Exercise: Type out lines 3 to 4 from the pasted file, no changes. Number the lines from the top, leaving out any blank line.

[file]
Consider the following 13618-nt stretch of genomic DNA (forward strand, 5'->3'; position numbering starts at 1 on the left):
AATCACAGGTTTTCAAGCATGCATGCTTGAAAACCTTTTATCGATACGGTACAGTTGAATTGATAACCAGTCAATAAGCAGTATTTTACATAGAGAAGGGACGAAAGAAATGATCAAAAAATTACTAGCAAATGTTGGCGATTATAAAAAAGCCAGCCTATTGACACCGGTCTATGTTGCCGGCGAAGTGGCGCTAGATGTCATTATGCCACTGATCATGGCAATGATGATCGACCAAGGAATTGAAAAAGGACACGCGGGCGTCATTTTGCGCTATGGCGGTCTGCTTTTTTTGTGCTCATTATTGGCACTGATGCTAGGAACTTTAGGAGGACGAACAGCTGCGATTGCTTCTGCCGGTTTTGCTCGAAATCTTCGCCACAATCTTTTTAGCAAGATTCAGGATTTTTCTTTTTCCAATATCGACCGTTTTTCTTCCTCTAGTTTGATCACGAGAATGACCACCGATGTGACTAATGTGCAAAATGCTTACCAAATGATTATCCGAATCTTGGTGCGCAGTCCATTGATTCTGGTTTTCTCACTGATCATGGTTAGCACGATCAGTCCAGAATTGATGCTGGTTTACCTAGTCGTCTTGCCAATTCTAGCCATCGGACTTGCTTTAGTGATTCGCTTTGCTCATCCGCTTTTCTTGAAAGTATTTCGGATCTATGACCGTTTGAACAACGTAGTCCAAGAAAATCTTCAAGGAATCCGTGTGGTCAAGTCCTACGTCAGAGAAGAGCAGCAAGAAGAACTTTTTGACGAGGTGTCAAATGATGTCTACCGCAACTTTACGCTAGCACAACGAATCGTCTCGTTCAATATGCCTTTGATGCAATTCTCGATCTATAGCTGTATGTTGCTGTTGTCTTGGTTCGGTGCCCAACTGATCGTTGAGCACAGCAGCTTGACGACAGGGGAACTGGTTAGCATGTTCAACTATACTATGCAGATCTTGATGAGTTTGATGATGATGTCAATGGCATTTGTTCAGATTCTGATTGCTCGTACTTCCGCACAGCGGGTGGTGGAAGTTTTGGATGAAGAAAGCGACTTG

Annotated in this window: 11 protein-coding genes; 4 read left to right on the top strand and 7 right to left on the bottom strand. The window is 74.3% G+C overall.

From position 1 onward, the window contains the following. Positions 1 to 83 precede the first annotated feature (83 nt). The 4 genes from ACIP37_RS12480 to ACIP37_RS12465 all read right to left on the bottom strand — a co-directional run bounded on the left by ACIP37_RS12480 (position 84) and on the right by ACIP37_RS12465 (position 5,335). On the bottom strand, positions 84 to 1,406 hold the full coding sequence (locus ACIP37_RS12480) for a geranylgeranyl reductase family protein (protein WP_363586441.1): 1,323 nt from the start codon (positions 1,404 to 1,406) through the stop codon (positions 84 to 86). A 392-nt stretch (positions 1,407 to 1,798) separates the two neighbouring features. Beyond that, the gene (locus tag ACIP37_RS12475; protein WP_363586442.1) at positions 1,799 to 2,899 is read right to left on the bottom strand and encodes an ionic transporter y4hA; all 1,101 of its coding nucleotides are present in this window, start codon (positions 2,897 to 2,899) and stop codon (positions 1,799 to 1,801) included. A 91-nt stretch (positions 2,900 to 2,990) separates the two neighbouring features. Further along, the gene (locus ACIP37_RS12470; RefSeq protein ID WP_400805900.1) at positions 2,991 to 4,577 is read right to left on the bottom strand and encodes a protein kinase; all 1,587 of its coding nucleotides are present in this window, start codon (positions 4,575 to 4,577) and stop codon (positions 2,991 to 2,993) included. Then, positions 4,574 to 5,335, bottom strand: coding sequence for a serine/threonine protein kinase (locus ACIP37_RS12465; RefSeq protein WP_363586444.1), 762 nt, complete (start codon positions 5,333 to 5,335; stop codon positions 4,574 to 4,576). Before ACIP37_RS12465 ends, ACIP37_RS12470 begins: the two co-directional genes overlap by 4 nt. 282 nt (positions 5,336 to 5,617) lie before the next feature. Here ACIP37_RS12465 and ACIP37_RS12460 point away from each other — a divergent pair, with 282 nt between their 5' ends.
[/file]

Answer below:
Annotated in this window: 11 protein-coding genes; 4 read left to right on the top strand and 7 right to left on the bottom strand. The window is 74.3% G+C overall.

From position 1 onward, the window contains the following. Positions 1 to 83 precede the first annotated feature (83 nt). The 4 genes from ACIP37_RS12480 to ACIP37_RS12465 all read right to left on the bottom strand — a co-directional run bounded on the left by ACIP37_RS12480 (position 84) and on the right by ACIP37_RS12465 (position 5,335). On the bottom strand, positions 84 to 1,406 hold the full coding sequence (locus ACIP37_RS12480) for a geranylgeranyl reductase family protein (protein WP_363586441.1): 1,323 nt from the start codon (positions 1,404 to 1,406) through the stop codon (positions 84 to 86). A 392-nt stretch (positions 1,407 to 1,798) separates the two neighbouring features. Beyond that, the gene (locus tag ACIP37_RS12475; protein WP_363586442.1) at positions 1,799 to 2,899 is read right to left on the bottom strand and encodes an ionic transporter y4hA; all 1,101 of its coding nucleotides are present in this window, start codon (positions 2,897 to 2,899) and stop codon (positions 1,799 to 1,801) included. A 91-nt stretch (positions 2,900 to 2,990) separates the two neighbouring features. Further along, the gene (locus ACIP37_RS12470; RefSeq protein ID WP_400805900.1) at positions 2,991 to 4,577 is read right to left on the bottom strand and encodes a protein kinase; all 1,587 of its coding nucleotides are present in this window, start codon (positions 4,575 to 4,577) and stop codon (positions 2,991 to 2,993) included. Then, positions 4,574 to 5,335, bottom strand: coding sequence for a serine/threonine protein kinase (locus ACIP37_RS12465; RefSeq protein WP_363586444.1), 762 nt, complete (start codon positions 5,333 to 5,335; stop codon positions 4,574 to 4,576). Before ACIP37_RS12465 ends, ACIP37_RS12470 begins: the two co-directional genes overlap by 4 nt. 282 nt (positions 5,336 to 5,617) lie before the next feature. Here ACIP37_RS12465 and ACIP37_RS12460 point away from each other — a divergent pair, with 282 nt between their 5' ends.